Exploring Herbal Treatments for Mastitis in Dairy Cows
RALEIGH, North Carolina – For USDA-certified organic dairies, the treatment for mastitis in cows is generally no treatment at all. Researchers at North Carolina State University are studying herbal remedies in the hopes of providing organic dairy producers with some options.
Keena Mullen, a graduate research assistant in NCSU’s Department of Animal Sciences, is assessing two herbal products on four herds (about 400-500 cows total) in North Carolina to test their effectiveness in managing mastitis.
Mastitis is an inflammation of the mammary gland most frequently caused by a bacterial infection, and can be costly for dairy producers if left untreated. According to the NMC, an organization devoted to reducing mastitis and enhancing milk quality, it’s been estimated that mastitis costs about $200 per cow per year. In herds without effective treatment, approximately 40 percent of cows are infected in an average of two quarters.
“We expect that these herbal treatments will be better than no treatment at all, with fewer cows needing to be culled due to mastitis. This results in more cows being productive for more lactations,” said Mullen. “Our study will include a cost-benefit analysis to evaluate the economic efficacy of the alternative treatments.”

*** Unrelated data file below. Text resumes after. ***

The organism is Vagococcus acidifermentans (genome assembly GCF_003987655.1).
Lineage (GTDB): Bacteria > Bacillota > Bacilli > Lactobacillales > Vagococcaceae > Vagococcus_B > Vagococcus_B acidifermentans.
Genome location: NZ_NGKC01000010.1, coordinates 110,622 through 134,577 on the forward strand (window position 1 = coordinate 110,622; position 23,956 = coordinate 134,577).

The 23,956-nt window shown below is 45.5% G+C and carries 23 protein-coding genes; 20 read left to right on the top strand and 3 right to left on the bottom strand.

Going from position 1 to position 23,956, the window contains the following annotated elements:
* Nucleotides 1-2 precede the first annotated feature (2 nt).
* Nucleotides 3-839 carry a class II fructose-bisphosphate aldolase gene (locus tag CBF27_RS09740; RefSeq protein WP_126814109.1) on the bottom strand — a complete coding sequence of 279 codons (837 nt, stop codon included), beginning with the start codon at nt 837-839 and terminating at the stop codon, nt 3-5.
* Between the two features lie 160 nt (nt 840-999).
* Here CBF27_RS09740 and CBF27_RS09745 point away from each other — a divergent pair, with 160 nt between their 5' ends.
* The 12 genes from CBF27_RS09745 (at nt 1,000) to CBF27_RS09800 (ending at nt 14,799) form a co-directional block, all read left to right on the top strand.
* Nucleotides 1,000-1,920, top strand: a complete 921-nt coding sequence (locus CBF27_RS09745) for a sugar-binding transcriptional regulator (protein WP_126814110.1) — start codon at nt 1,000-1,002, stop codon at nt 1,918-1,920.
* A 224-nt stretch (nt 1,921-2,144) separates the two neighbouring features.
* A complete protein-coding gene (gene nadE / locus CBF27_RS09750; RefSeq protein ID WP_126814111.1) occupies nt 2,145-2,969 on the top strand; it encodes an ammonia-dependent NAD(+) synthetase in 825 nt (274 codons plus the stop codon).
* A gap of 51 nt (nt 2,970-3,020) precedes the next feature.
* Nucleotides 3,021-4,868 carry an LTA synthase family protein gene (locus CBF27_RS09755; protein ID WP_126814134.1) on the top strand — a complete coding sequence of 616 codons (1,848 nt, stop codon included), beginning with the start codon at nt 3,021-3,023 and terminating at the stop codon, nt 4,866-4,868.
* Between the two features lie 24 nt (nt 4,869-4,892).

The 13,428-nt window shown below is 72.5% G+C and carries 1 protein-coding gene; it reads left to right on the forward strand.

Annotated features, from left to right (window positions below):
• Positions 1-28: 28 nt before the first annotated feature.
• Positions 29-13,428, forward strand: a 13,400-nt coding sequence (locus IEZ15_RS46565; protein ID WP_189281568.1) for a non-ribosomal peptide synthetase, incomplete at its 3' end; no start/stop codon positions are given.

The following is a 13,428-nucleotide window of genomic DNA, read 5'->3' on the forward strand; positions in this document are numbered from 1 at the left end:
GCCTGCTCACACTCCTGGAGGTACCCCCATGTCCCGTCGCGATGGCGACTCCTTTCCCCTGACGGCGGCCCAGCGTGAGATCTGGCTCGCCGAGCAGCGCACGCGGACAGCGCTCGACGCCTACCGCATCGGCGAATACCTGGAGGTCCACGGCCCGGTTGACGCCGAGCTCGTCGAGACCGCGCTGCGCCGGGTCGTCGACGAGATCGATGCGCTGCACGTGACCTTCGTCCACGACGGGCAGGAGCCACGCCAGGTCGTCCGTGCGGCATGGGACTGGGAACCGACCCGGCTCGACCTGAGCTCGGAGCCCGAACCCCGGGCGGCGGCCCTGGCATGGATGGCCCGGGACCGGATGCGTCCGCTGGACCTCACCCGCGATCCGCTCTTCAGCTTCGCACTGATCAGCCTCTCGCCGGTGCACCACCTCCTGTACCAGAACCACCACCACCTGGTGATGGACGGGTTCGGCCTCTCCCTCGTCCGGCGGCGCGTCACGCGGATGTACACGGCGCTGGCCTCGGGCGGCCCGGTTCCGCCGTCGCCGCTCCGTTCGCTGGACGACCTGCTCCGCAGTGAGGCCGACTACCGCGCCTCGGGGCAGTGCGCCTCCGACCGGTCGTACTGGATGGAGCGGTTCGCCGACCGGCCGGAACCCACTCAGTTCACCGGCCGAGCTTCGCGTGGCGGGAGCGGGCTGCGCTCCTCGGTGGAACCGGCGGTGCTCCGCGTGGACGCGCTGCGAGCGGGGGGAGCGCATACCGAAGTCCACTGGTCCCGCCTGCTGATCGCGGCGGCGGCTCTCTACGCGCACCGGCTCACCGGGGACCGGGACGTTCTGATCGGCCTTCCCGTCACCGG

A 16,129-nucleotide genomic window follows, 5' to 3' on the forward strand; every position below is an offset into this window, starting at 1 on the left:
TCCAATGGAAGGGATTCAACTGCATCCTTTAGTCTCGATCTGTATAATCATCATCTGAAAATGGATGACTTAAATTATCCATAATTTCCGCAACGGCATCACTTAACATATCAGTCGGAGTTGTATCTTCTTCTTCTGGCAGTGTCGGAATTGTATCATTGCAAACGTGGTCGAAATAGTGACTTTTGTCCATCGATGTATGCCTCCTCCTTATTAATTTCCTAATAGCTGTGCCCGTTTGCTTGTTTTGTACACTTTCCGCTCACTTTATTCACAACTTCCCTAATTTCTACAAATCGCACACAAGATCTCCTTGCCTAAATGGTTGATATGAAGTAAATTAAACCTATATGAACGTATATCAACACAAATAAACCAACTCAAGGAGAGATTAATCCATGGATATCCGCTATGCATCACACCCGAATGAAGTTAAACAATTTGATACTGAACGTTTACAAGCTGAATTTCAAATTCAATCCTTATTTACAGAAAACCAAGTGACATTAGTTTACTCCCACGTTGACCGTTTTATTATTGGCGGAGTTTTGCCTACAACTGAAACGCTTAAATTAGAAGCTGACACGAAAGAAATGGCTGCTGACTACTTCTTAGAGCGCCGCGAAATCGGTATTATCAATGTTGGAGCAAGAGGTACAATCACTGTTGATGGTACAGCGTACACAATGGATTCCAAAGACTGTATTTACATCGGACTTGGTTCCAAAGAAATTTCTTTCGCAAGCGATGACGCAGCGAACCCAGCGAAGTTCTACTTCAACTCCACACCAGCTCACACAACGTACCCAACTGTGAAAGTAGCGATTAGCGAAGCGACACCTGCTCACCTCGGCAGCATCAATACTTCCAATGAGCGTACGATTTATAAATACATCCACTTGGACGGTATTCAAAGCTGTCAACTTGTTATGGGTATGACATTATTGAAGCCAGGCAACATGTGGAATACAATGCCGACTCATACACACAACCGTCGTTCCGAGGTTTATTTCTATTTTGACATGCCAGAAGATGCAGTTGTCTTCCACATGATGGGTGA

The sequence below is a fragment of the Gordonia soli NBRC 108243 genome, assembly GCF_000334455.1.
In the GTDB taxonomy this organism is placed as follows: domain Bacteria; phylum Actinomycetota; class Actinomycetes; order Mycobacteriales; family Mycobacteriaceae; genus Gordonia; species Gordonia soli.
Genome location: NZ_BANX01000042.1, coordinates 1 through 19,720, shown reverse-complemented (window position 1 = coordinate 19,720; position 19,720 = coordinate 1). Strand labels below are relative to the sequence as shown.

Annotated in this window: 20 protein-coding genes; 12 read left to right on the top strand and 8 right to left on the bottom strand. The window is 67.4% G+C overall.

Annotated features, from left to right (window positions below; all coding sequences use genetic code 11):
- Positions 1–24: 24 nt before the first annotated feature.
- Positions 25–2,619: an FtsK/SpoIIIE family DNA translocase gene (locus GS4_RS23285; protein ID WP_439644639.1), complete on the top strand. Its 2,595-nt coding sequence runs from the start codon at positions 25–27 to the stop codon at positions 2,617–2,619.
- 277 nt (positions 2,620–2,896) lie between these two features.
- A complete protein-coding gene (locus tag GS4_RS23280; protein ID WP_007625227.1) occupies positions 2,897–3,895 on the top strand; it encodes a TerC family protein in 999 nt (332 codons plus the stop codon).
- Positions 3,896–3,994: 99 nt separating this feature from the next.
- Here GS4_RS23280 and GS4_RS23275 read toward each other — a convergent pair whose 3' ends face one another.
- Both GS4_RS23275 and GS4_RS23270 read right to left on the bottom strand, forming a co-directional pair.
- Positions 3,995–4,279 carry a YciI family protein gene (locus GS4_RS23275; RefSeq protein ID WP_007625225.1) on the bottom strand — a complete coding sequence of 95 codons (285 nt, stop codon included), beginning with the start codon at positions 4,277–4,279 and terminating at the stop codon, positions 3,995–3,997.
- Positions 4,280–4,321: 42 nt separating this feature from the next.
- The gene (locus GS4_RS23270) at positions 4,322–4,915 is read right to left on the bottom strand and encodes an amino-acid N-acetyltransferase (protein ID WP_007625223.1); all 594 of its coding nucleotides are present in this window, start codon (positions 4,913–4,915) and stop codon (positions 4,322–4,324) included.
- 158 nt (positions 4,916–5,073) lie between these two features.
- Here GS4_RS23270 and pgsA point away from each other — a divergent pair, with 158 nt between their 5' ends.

Mullen’s work, under the direction of NCSU professor and Extension specialist Steve Washburn, is being funded by a $9,990 Southern Sustainable Agriculture Research and Education Graduate Student Grant.
The two herbal treatments being studied are Phyto-Mast™, a botanical multi-purpose intra-mammary preparation that is administered at the end of a lactation to clear out the udder, and Cinnatube™, a blend of essential oils thought to work as a teat sealant intended to reduce new infections between lactations.
“There are not many field studies available with regards to such herbal treatments and none in the South,” said Washburn, “so we wanted to add to that pool of research and provide practical information to dairy farmers about two potential alternatives to antibiotic treatments.”
Mullen said that the herbal treatments might also prove useful to conventional dairy producers as an alternative to antibiotic use.
“If these alternatives are proven effective at eliminating current infections and preventing future ones, there is potential for both organic and conventional dairy producers to use the alternatives,” said Mullen. “This, in turn, benefits consumers by eliminating the risk of antibiotic residues in milk/meat and by lowering the contribution of the dairy industry to the development of antibiotic-resistant bacteria.”
More information on the two-year study (GS10-094), “Evaluation of Herbal Remedies as Alternatives to Antibiotic Therapy in Dairy Cattle,” can be found on the national SARE project reports database.
Graduate Student Grants, one of Southern SARE’s seven grant opportunities, are for Master’s and PhD students leading sustainable ag efforts throughout the Southern region. Calls for Proposals for the 2011 Graduate Student Grants program is now open. Application deadline is June 1, 2011.
Published by the Southern Region of the Sustainable Agriculture Research and Education (SARE) program. Funded by the USDA National Institute of Food and Agriculture (NIFA), Southern SARE operates under cooperative agreements with the University of Georgia, Fort Valley State University, and the Kerr Center for Sustainable Agriculture to offer competitive grants to advance sustainable agriculture in America's Southern region.